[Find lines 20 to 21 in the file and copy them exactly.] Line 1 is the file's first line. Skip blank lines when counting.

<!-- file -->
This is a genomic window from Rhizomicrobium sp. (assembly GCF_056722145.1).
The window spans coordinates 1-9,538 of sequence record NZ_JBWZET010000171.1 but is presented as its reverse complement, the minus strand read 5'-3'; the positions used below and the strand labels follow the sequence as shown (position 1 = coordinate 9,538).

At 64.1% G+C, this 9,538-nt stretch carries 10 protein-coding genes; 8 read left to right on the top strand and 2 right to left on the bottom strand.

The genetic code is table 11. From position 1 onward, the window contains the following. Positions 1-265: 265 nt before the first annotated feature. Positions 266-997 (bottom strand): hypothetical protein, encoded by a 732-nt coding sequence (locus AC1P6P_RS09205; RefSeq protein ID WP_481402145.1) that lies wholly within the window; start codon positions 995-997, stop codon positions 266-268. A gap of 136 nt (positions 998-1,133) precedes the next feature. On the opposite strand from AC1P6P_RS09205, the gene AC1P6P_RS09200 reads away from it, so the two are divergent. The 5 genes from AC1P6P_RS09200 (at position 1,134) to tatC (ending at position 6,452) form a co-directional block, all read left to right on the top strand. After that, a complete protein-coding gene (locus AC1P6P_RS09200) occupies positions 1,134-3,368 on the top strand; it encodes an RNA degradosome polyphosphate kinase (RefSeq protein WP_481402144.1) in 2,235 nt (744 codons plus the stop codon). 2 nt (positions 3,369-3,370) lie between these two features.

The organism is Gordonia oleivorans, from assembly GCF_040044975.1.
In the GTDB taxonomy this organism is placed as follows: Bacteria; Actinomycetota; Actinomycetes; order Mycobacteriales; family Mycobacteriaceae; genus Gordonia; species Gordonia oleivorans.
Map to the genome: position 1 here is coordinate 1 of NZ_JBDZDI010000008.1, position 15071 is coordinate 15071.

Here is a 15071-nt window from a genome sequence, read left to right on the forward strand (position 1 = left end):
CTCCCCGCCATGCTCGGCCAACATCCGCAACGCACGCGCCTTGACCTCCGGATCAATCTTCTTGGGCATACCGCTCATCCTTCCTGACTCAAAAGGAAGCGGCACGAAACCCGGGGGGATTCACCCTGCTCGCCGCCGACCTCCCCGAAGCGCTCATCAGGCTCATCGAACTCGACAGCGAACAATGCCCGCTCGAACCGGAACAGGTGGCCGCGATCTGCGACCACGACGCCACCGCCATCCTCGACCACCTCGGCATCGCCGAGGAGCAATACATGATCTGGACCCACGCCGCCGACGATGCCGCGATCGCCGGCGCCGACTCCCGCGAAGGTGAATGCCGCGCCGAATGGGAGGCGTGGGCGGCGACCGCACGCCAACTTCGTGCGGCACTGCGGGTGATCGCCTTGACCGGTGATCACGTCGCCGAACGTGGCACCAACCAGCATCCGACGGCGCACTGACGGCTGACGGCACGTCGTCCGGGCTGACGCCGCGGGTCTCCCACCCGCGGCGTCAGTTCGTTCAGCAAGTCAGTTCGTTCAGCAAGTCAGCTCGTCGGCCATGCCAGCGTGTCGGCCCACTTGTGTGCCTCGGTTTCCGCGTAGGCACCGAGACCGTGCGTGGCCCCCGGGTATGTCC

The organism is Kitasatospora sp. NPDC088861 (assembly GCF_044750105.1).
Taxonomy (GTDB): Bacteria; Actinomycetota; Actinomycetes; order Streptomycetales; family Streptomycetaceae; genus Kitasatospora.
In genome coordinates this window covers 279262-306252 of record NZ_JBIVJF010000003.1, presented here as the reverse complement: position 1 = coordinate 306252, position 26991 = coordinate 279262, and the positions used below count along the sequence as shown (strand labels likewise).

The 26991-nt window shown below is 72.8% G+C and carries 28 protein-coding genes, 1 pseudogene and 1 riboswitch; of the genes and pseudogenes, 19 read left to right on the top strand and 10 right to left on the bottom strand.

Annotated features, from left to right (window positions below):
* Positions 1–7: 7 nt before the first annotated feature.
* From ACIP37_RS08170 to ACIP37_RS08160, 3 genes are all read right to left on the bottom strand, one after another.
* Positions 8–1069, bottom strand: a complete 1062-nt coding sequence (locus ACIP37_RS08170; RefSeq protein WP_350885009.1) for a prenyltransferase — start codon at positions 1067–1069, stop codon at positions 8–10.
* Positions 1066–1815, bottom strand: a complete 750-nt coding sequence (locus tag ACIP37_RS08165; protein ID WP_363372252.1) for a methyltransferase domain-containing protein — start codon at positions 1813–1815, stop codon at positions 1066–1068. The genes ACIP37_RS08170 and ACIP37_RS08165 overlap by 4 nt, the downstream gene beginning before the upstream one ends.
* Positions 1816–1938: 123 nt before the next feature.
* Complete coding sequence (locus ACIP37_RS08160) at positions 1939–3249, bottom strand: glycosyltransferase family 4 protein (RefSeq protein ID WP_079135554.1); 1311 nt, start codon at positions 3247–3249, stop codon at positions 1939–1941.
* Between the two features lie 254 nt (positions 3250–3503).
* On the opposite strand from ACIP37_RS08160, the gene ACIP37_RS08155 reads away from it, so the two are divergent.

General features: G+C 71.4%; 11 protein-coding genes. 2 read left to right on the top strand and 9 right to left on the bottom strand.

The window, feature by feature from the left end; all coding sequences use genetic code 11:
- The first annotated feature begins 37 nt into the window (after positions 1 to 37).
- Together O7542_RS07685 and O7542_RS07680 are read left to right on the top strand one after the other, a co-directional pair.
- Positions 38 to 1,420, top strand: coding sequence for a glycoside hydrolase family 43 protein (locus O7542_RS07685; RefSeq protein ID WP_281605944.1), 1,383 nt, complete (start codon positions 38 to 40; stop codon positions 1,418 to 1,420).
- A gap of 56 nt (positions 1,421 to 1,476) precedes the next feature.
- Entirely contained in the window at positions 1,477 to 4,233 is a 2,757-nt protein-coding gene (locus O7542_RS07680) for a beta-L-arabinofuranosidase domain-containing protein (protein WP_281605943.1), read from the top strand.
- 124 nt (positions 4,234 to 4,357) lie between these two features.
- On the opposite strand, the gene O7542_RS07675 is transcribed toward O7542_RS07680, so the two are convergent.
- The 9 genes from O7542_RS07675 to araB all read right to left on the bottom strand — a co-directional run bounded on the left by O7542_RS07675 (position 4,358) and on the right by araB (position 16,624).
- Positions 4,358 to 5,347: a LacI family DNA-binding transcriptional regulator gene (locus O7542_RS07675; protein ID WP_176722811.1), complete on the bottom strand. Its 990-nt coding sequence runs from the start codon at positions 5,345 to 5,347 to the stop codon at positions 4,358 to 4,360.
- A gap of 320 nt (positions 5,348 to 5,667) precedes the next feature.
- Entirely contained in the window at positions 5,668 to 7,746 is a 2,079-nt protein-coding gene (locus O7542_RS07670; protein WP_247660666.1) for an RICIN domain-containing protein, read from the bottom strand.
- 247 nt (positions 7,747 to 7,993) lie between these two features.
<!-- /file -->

* Complete coding sequence (locus ACIP37_RS08160) at positions 1939–3249, bottom strand: glycosyltransferase family 4 protein (RefSeq protein ID WP_079135554.1); 1311 nt, start codon at positions 3247–3249, stop codon at positions 1939–1941.
* Between the two features lie 254 nt (positions 3250–3503).